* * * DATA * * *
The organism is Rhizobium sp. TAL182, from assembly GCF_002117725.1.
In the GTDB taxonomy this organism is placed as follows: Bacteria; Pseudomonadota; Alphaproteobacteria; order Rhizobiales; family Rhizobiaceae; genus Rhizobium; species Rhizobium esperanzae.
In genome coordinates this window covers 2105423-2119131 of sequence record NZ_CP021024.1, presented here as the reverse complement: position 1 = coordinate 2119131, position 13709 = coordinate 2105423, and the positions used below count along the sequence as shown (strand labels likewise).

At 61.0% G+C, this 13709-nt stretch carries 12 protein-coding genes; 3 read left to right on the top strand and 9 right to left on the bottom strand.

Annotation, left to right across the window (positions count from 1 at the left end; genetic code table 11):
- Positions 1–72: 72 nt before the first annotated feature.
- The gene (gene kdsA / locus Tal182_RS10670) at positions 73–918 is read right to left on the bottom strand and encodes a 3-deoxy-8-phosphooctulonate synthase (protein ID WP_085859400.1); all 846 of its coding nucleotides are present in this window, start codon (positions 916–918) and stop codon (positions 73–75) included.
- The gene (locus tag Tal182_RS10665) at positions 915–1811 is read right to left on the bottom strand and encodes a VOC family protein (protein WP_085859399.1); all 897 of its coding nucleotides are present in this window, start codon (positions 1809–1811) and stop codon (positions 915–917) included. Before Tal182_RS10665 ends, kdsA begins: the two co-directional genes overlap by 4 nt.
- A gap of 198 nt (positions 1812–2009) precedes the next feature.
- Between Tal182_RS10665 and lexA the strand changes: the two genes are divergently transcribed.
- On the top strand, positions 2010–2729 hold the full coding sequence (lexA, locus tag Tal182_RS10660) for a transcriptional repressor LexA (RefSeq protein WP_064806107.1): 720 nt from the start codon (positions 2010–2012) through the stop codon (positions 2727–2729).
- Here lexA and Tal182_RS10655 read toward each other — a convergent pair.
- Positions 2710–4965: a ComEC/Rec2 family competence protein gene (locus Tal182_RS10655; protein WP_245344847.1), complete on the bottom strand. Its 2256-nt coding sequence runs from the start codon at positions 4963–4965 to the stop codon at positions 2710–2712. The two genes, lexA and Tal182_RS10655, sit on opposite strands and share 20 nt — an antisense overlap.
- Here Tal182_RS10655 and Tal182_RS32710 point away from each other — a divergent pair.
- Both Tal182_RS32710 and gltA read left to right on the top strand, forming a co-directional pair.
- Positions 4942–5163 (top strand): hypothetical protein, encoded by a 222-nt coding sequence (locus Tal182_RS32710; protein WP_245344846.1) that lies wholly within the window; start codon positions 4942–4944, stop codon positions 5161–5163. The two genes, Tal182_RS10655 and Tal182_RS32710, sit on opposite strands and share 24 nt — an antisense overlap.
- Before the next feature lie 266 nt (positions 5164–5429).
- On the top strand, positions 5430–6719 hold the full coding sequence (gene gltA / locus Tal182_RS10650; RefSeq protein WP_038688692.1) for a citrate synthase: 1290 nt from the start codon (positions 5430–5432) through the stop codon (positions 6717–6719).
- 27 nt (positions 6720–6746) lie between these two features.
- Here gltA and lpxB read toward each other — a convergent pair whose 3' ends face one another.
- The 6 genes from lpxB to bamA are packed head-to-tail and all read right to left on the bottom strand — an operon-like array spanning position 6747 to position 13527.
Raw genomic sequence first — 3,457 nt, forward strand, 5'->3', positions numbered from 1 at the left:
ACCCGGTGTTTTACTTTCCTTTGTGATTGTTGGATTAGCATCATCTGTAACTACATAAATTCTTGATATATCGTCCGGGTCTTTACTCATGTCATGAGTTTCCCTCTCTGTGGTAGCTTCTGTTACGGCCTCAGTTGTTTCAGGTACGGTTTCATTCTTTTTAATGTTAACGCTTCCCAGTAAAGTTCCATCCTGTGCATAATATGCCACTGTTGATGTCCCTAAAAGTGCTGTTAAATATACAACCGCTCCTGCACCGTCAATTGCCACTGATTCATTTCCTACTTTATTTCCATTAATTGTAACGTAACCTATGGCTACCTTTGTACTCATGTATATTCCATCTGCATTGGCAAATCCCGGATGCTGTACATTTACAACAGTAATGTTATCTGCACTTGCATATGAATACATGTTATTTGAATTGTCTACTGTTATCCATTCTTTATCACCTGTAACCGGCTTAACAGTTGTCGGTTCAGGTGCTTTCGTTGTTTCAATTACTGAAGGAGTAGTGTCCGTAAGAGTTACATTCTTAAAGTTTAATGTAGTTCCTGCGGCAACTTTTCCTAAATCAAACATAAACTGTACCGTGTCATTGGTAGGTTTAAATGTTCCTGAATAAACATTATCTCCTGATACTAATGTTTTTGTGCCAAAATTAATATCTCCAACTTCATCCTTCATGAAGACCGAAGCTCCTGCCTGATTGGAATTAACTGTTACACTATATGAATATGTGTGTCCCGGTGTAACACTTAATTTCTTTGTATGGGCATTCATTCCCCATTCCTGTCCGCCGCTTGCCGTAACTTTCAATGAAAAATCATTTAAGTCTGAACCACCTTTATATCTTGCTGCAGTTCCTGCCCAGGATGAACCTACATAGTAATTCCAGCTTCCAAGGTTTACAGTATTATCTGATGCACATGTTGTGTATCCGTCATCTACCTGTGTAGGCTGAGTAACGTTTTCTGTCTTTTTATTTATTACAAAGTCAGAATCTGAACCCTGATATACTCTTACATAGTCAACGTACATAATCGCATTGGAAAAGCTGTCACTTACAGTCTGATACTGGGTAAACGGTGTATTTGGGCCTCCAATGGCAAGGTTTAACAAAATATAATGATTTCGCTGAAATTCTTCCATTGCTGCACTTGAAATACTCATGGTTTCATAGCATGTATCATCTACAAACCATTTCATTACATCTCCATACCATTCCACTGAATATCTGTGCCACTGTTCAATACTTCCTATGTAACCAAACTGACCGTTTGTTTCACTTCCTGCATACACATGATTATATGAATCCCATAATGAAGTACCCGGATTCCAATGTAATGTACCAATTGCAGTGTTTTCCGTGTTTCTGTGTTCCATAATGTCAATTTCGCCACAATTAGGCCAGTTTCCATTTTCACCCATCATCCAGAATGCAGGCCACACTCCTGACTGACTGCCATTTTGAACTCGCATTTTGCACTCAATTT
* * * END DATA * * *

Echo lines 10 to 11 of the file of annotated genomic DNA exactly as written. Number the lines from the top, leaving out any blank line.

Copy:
- Between Tal182_RS10665 and lexA the strand changes: the two genes are divergently transcribed.
- On the top strand, positions 2010–2729 hold the full coding sequence (lexA, locus tag Tal182_RS10660) for a transcriptional repressor LexA (RefSeq protein WP_064806107.1): 720 nt from the start codon (positions 2010–2012) through the stop codon (positions 2727–2729).